No reason to believe my ideas are better than my students

Hin-Yan Liu accepts that some types of knowledge cannot be discussed. As a student at the Faculty of Law, there are some rulings, regulations, practices and paragraphs that you just have to learn if you are to graduate as a skilled lawyer one day.

But his own field, technology and law, develops so fast that what he could have taught the students during the semester’s first lesson, may no longer apply during the semester’s last lesson.

»If you accept my premise that things are changing incredibly fast, then you also accept it also changes constantly what is right and what is relevant. How can I be certain that what I know and think right now is the right thing to do? And even force feed it to others? Doing this would be pretty arrogant,« says Hin-Yan Liu, as he is perched on the office window sill.

His bookshelves are over-stacked with books, and he publishes several scientific articles every year. But he distances himself from his role as expert. Nothing good comes from calling yourself that, he reckons.

»It may well be that I have been in this game longer than my students and read more books than them. But there’s no reason why my ideas should be better than theirs. They have other life experiences and input than I do, so clearly I’m not the only one who can teach them anything.«

There is a risk associated with standing too firmly on your own ideas, according to Hin-Yan Liu.

»The more you think you know, the more you end up in a scientific rabbit hole. There may be other tunnels that are just as valid, but you will never come across them. And if your livelihood depends on your expertise, you will, of course, defend it, and be closed off to alternative ideas. This is the opposite of what we should do.«

»I say ‘I don’t know’ so often in the lessons that students ask me ‘but what do you know?’« he says and laughs.

»I teach the best«

There are so many brilliant students in this place, much more brilliant than I was myself – who will take care of them?

Hin-Yan Liu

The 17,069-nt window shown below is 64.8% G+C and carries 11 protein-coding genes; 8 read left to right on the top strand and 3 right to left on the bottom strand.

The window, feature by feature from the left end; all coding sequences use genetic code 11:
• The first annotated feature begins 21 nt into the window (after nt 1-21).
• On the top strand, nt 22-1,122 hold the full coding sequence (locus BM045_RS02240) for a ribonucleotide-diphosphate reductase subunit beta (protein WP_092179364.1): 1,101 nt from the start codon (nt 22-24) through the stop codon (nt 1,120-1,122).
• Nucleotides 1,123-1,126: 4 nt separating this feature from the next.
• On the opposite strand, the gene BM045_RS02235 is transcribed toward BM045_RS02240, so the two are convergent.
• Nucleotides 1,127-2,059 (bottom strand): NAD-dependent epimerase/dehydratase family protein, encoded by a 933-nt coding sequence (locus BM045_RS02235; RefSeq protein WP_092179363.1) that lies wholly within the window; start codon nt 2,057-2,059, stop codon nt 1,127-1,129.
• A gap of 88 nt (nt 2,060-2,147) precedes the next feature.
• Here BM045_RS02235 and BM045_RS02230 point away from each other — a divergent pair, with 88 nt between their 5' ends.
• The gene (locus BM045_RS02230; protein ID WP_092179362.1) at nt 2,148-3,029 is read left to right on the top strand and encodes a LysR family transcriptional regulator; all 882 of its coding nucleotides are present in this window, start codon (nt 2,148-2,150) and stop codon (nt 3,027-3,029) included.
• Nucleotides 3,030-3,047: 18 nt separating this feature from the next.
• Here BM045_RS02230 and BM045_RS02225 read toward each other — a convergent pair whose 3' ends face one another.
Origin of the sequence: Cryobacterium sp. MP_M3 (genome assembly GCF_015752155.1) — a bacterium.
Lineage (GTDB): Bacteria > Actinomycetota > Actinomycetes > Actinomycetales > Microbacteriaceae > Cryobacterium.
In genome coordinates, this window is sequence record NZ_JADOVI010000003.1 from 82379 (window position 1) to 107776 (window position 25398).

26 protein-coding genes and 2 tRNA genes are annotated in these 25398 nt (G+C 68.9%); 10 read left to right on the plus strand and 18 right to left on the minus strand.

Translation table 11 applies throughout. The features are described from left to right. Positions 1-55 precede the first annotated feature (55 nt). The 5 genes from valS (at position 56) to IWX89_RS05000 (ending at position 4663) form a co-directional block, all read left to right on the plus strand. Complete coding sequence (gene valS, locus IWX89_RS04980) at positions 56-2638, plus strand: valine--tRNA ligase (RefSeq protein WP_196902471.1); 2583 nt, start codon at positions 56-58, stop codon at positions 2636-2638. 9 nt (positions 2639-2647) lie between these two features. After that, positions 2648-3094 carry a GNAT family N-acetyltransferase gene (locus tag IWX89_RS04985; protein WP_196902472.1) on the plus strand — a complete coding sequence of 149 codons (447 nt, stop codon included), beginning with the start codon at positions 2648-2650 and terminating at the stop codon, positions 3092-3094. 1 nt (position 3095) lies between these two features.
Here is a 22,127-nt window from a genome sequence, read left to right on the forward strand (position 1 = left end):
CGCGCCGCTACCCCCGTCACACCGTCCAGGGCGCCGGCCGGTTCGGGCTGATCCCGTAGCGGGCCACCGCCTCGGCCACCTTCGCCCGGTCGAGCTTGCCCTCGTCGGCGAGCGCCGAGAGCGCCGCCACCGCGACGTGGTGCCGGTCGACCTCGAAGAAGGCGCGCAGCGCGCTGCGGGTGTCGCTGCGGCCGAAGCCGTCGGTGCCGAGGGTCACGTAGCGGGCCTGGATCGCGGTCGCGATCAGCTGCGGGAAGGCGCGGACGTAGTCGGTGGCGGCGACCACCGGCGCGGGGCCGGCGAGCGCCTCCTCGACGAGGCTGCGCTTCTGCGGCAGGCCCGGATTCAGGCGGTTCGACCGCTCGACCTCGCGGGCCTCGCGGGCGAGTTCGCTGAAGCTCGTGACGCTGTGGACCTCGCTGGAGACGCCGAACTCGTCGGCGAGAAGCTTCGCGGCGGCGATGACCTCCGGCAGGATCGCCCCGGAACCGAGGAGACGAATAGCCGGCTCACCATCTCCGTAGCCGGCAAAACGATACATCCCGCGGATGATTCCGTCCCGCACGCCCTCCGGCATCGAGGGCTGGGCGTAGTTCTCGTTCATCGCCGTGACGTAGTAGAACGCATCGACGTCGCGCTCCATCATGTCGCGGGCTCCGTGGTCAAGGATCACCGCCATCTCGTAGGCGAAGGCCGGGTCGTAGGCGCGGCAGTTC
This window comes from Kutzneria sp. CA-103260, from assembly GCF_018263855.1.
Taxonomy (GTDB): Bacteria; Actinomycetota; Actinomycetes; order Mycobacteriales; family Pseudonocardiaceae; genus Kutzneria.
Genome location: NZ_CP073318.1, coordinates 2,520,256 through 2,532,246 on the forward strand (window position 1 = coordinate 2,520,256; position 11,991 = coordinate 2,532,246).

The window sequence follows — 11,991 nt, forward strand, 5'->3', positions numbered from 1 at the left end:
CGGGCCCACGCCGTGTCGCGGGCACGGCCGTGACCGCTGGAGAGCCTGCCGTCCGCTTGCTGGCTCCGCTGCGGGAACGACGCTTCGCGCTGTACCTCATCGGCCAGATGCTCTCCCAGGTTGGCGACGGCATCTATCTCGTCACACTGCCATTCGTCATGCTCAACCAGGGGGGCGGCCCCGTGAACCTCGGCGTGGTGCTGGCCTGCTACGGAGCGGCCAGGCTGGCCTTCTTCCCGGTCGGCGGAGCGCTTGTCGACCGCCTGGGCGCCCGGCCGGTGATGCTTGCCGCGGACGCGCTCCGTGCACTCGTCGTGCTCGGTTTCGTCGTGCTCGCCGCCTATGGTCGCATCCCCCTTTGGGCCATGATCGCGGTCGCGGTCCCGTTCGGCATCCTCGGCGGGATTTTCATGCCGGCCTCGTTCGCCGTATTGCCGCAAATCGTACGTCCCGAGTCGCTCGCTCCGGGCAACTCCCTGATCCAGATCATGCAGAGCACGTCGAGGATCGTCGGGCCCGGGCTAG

The students I speak to after the day’s lesson love Hin-Yan Liu’s teaching style. It’s different, it’s engaging, and others have started using his methods in their courses. He is the best lecturer they have ever had, several of them say.

But aren’t there any that lose out when you teach the way you do?

»This is the eternal dilemma. That I end up with a tiny group who really like it. They are the ones you talked to, and what they said was really nice to hear. But it does not apply to everyone,« he says.

It started out with 30 in the class, but at the lesson the day before, there were 11. Hin-Yan Liu can live with that, he reckons.

»When I was interviewed for this position, I was asked about my teaching philosophy. I was younger and perhaps a bit more direct, so I said: ‘I teach for the best’. It was an online interview, but I could just see their jaws drop in the small squares on my screen,« he says.

He got the job and found out that his response to the interview did not square off completely with Danish teaching culture, he says.

»Well, you’re probably supposed to direct your teaching at everyone and try to pull up the weakest ones. I was a strong student myself, and I always got really bored. There are so many brilliant students in this place, much more brilliant than I was myself – who will take care of them?« he asks.

As long as so many courses at the university are organised so that everyone can follow them, then it’s OK that his own elective courses are not, he thinks.

When the superintelligences turn up

There weren’t that many embarrassing silences during the lesson the day before. The discussion rapidly evolves in a philosophical direction. When the time is 15.00, no one looks like they plan on finishing on time. Three students have their hands up.

They discuss the role that AI (Artificial Intelligence, ed.) will play in the demise of mankind. Is it not just too risky to build superintelligences that can potentially take over, when we have to die anyway one day? Several of the students are inclined to think so.

»I am not OK, in other words, with humanity just dying out,« says a student.

More students put their hands up and Hin-Yan Liu looks at the time.

»I know we have run out of time, but it looks like we are in the middle of a cool discussion. What would you like to do? Should we continue for a few minutes and then round off,« he asks.

It often happens that he and his students stick around after the lesson is actually over, to continue talking. This is one of the reasons why he was nominated as Lecturer of the Year. And it’s not just for the students’ sake that he does it. He tells them that before they leave:

»It has felt like more than a course. We have shared our view of the world, and I have left every single lesson with you thinking ‘wow, there is enough for at least half a book here’. Thank you for teaching me so much.«